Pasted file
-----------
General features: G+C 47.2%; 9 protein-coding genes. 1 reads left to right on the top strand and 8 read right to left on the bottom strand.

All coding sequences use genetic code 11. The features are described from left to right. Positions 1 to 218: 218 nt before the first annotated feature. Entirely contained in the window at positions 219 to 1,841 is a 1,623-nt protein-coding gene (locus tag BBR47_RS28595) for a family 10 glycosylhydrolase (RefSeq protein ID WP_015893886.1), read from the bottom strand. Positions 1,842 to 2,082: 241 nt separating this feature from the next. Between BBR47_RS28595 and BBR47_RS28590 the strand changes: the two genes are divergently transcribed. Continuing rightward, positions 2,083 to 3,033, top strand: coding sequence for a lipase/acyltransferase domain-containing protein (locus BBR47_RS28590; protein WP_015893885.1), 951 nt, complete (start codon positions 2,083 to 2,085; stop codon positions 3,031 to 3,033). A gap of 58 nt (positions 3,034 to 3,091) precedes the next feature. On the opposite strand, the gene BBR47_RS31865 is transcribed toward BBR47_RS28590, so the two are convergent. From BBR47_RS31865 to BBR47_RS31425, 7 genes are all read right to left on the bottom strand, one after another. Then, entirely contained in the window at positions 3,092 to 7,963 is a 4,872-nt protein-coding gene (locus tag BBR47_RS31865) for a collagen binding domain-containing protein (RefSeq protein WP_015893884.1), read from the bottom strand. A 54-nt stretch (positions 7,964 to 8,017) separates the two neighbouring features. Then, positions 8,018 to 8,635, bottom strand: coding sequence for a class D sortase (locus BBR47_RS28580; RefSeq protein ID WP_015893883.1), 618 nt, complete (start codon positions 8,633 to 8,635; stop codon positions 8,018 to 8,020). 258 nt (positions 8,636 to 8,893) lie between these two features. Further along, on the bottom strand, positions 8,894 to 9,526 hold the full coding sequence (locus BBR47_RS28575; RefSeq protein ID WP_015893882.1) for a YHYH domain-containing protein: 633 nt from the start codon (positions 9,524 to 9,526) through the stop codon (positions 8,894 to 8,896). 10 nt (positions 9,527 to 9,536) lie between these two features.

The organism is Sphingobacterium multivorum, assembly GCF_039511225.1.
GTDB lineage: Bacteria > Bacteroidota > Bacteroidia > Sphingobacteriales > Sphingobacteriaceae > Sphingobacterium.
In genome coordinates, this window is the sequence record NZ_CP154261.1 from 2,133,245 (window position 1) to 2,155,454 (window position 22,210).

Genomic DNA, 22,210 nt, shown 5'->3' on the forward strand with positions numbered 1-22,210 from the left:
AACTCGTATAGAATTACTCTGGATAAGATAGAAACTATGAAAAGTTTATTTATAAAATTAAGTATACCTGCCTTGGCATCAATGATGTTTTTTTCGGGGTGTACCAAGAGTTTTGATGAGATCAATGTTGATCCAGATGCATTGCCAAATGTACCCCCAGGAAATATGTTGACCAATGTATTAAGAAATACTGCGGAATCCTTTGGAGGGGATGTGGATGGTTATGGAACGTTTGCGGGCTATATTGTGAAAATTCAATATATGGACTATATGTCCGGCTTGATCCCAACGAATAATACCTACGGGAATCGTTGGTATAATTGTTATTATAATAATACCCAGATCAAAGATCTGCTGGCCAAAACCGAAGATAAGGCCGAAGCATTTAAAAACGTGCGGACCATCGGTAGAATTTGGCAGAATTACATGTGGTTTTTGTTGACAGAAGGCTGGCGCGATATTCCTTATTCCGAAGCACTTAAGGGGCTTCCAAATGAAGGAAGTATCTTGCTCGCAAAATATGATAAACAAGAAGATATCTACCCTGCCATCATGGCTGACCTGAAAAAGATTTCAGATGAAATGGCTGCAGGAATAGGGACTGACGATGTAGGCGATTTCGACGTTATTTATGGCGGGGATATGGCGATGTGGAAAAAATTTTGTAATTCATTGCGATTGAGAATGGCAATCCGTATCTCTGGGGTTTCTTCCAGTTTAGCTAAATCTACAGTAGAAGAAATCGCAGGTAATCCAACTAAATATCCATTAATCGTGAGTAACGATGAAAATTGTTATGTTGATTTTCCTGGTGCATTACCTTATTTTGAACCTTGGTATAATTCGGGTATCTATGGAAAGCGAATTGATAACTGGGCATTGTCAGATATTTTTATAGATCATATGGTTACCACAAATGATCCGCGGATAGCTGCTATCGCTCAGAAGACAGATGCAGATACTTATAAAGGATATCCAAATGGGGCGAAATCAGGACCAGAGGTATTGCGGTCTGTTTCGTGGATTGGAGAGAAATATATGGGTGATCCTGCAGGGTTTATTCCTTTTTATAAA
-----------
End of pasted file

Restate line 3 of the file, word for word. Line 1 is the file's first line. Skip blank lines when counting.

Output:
The organism is Sphingobacterium multivorum, assembly GCF_039511225.1.